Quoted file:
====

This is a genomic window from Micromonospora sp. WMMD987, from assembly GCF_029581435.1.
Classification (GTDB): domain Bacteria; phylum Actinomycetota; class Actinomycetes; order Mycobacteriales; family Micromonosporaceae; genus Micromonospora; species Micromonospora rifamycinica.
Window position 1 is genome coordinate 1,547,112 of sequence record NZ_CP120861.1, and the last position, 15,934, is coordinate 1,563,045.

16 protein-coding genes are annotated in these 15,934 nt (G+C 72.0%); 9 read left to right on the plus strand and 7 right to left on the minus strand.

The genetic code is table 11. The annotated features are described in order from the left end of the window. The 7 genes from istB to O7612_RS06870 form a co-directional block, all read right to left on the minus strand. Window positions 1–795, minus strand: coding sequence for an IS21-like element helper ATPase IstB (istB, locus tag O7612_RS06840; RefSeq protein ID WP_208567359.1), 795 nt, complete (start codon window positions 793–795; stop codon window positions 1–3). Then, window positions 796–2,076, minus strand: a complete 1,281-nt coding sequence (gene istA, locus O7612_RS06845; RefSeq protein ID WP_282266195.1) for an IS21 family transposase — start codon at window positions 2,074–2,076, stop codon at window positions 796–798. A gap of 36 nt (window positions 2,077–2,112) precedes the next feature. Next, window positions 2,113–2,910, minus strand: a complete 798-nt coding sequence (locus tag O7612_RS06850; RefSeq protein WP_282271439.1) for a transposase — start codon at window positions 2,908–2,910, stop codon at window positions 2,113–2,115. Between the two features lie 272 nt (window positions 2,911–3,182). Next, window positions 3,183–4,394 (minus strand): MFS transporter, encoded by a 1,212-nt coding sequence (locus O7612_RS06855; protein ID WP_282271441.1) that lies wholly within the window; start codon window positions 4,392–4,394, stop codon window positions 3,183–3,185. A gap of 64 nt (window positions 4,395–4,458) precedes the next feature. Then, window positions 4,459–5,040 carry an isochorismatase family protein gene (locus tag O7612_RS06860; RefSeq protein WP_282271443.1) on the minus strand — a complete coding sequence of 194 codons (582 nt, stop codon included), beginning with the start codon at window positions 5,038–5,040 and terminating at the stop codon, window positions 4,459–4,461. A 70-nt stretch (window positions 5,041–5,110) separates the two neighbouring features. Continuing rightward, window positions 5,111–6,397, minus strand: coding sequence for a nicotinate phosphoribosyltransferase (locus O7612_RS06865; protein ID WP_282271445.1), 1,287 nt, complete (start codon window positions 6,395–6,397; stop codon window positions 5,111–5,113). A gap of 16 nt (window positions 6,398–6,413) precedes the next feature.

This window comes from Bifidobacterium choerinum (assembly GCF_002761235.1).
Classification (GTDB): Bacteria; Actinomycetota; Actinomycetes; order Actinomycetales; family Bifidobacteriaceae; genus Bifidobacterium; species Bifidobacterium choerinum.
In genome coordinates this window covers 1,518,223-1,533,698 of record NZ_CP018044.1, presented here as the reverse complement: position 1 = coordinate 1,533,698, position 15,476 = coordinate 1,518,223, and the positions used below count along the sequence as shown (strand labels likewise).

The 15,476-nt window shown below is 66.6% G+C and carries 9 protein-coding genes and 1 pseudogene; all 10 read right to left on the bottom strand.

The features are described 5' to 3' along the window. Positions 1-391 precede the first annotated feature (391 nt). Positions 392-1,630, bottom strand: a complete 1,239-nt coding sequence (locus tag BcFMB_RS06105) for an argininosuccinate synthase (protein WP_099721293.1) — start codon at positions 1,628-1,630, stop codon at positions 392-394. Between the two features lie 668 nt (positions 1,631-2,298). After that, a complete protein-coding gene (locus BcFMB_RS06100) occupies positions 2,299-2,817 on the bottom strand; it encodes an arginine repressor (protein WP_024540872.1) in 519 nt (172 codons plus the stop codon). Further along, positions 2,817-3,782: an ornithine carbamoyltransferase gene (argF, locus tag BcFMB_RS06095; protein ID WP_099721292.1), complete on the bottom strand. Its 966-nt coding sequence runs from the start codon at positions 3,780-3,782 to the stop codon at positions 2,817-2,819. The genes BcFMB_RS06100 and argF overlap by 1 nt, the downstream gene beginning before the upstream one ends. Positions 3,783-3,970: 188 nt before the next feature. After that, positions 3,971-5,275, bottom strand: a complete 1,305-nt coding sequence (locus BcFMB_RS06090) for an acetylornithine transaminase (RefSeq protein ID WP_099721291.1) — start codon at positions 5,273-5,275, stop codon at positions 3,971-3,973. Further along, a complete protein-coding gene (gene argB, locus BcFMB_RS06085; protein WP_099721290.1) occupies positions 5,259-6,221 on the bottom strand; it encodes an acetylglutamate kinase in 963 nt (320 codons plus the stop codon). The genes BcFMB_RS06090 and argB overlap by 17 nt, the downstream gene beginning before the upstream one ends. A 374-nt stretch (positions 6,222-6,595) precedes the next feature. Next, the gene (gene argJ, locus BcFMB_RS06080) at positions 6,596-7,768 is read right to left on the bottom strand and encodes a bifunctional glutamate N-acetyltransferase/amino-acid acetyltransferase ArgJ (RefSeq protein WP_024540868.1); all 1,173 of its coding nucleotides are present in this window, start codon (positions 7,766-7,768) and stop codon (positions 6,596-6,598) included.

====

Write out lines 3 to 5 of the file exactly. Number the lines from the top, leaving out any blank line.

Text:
Window position 1 is genome coordinate 1,547,112 of sequence record NZ_CP120861.1, and the last position, 15,934, is coordinate 1,563,045.

16 protein-coding genes are annotated in these 15,934 nt (G+C 72.0%); 9 read left to right on the plus strand and 7 right to left on the minus strand.

The genetic code is table 11. The annotated features are described in order from the left end of the window. The 7 genes from istB to O7612_RS06870 form a co-directional block, all read right to left on the minus strand. Window positions 1–795, minus strand: coding sequence for an IS21-like element helper ATPase IstB (istB, locus tag O7612_RS06840; RefSeq protein ID WP_208567359.1), 795 nt, complete (start codon window positions 793–795; stop codon window positions 1–3). Then, window positions 796–2,076, minus strand: a complete 1,281-nt coding sequence (gene istA, locus O7612_RS06845; RefSeq protein ID WP_282266195.1) for an IS21 family transposase — start codon at window positions 2,074–2,076, stop codon at window positions 796–798. A gap of 36 nt (window positions 2,077–2,112) precedes the next feature. Next, window positions 2,113–2,910, minus strand: a complete 798-nt coding sequence (locus tag O7612_RS06850; RefSeq protein WP_282271439.1) for a transposase — start codon at window positions 2,908–2,910, stop codon at window positions 2,113–2,115. Between the two features lie 272 nt (window positions 2,911–3,182). Next, window positions 3,183–4,394 (minus strand): MFS transporter, encoded by a 1,212-nt coding sequence (locus O7612_RS06855; protein ID WP_282271441.1) that lies wholly within the window; start codon window positions 4,392–4,394, stop codon window positions 3,183–3,185. A gap of 64 nt (window positions 4,395–4,458) precedes the next feature. Then, window positions 4,459–5,040 carry an isochorismatase family protein gene (locus tag O7612_RS06860; RefSeq protein WP_282271443.1) on the minus strand — a complete coding sequence of 194 codons (582 nt, stop codon included), beginning with the start codon at window positions 5,038–5,040 and terminating at the stop codon, window positions 4,459–4,461. A 70-nt stretch (window positions 5,041–5,110) separates the two neighbouring features. Continuing rightward, window positions 5,111–6,397, minus strand: coding sequence for a nicotinate phosphoribosyltransferase (locus O7612_RS06865; protein ID WP_282271445.1), 1,287 nt, complete (start codon window positions 6,395–6,397; stop codon window positions 5,111–5,113). A gap of 16 nt (window positions 6,398–6,413) precedes the next feature.